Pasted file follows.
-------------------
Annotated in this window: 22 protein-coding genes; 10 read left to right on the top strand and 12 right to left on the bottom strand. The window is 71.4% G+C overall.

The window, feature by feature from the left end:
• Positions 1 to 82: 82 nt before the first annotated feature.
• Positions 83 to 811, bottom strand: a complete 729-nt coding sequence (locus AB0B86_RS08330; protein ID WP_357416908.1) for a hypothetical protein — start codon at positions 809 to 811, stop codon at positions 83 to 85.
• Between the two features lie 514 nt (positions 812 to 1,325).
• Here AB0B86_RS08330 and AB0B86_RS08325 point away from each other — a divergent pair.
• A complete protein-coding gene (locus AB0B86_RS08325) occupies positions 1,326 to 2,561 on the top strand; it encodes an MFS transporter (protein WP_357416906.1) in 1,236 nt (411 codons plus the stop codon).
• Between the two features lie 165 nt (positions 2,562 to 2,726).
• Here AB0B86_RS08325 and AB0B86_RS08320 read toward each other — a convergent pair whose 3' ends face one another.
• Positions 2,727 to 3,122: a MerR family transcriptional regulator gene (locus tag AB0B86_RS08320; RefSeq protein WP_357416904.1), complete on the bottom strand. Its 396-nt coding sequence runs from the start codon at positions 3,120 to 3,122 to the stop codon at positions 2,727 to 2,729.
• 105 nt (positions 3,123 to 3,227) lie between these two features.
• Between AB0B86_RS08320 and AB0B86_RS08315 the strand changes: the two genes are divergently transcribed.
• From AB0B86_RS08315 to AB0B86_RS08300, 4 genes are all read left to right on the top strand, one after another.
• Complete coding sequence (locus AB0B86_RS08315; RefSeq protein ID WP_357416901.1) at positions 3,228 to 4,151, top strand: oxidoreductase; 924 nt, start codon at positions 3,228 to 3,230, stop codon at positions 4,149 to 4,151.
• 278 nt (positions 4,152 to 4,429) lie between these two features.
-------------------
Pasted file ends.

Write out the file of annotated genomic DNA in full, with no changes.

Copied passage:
Annotated in this window: 22 protein-coding genes; 10 read left to right on the top strand and 12 right to left on the bottom strand. The window is 71.4% G+C overall.

The window, feature by feature from the left end:
• Positions 1 to 82: 82 nt before the first annotated feature.
• Positions 83 to 811, bottom strand: a complete 729-nt coding sequence (locus AB0B86_RS08330; protein ID WP_357416908.1) for a hypothetical protein — start codon at positions 809 to 811, stop codon at positions 83 to 85.
• Between the two features lie 514 nt (positions 812 to 1,325).
• Here AB0B86_RS08330 and AB0B86_RS08325 point away from each other — a divergent pair.
• A complete protein-coding gene (locus AB0B86_RS08325) occupies positions 1,326 to 2,561 on the top strand; it encodes an MFS transporter (protein WP_357416906.1) in 1,236 nt (411 codons plus the stop codon).
• Between the two features lie 165 nt (positions 2,562 to 2,726).
• Here AB0B86_RS08325 and AB0B86_RS08320 read toward each other — a convergent pair whose 3' ends face one another.
• Positions 2,727 to 3,122: a MerR family transcriptional regulator gene (locus tag AB0B86_RS08320; RefSeq protein WP_357416904.1), complete on the bottom strand. Its 396-nt coding sequence runs from the start codon at positions 3,120 to 3,122 to the stop codon at positions 2,727 to 2,729.
• 105 nt (positions 3,123 to 3,227) lie between these two features.
• Between AB0B86_RS08320 and AB0B86_RS08315 the strand changes: the two genes are divergently transcribed.
• From AB0B86_RS08315 to AB0B86_RS08300, 4 genes are all read left to right on the top strand, one after another.
• Complete coding sequence (locus AB0B86_RS08315; RefSeq protein ID WP_357416901.1) at positions 3,228 to 4,151, top strand: oxidoreductase; 924 nt, start codon at positions 3,228 to 3,230, stop codon at positions 4,149 to 4,151.
• 278 nt (positions 4,152 to 4,429) lie between these two features.